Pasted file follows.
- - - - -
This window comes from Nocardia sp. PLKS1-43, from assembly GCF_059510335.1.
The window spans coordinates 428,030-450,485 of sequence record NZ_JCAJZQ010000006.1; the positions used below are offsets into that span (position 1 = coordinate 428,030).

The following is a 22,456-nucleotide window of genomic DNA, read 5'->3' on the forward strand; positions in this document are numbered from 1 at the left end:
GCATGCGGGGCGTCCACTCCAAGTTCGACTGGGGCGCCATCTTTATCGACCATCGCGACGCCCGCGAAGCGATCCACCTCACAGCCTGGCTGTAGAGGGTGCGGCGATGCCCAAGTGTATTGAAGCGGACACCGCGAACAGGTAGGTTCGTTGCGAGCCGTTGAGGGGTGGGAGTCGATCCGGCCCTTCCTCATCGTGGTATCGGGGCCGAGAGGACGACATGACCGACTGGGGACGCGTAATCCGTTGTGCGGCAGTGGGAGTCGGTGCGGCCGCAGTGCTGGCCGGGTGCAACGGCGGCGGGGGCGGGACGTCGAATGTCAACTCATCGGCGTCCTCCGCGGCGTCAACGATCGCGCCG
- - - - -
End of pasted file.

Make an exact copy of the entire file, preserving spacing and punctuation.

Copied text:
This window comes from Nocardia sp. PLKS1-43, from assembly GCF_059510335.1.
The window spans coordinates 428,030-450,485 of sequence record NZ_JCAJZQ010000006.1; the positions used below are offsets into that span (position 1 = coordinate 428,030).

The following is a 22,456-nucleotide window of genomic DNA, read 5'->3' on the forward strand; positions in this document are numbered from 1 at the left end:
GCATGCGGGGCGTCCACTCCAAGTTCGACTGGGGCGCCATCTTTATCGACCATCGCGACGCCCGCGAAGCGATCCACCTCACAGCCTGGCTGTAGAGGGTGCGGCGATGCCCAAGTGTATTGAAGCGGACACCGCGAACAGGTAGGTTCGTTGCGAGCCGTTGAGGGGTGGGAGTCGATCCGGCCCTTCCTCATCGTGGTATCGGGGCCGAGAGGACGACATGACCGACTGGGGACGCGTAATCCGTTGTGCGGCAGTGGGAGTCGGTGCGGCCGCAGTGCTGGCCGGGTGCAACGGCGGCGGGGGCGGGACGTCGAATGTCAACTCATCGGCGTCCTCCGCGGCGTCAACGATCGCGCCG